Democratic FCC Commissioner Michael Copps’ New Year’s Eve suggestion that broadcasters “test market” DTV before the February 2009 analog shutoff may be wacky, but some folks are taking it seriously enough to suggest which markets should be in such a test.
Copps didn’t exactly come out and say that broadcasters should pull their analog signals as some kind of experiment before the real shutoff in 2009—a move that could cause confusion and muddle the already fragile messaging of the DTV transition—but he did say it was “unfathomable” that the transition will go ahead without running such a test first.
In the United Kingdom, Copps noted, the DTV transition is being phased in by region. One small town, Whitehaven, became the first guinea pig in that transition.
“We need some of that real-world experience here,” Copps said. “Why in the world aren’t we doing that?”
Copps, who has been critical of what he calls the FCC’s lack of a unified approach to the transition, said Chairman Kevin Martin and others “are willing to sit down and begin exploring” the idea of DTV demonstration projects around the country.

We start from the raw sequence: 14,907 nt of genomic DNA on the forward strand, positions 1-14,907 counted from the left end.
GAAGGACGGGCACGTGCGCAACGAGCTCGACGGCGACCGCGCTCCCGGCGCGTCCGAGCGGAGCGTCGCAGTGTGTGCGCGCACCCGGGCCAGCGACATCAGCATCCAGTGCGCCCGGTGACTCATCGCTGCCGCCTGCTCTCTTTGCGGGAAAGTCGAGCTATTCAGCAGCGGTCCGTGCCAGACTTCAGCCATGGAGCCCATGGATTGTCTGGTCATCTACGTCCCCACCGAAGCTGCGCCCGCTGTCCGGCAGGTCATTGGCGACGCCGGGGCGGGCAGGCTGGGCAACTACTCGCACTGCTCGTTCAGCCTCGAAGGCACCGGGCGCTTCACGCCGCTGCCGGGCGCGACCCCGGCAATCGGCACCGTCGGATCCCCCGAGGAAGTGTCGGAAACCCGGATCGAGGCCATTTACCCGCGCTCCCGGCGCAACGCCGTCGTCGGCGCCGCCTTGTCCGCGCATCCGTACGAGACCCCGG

It’s unclear which broadcasters would step up for the experiment. NAB had no comment on the matter.
But David Honig, executive director of the Minority Media Telecommunications Council, suggests running tests in areas with a few more minority viewers than in places like Muncie, Ind., or Utica, N.Y.
Honig suggested San Juan, Puerto Rico; Laredo, El Paso and Harlingen-Weslaco-Brownsville-McAllen, Texas; Yuma, Ariz.-El Centro, Calif.; Greenwood-Greenville, Miss.; and Albany, Ga.
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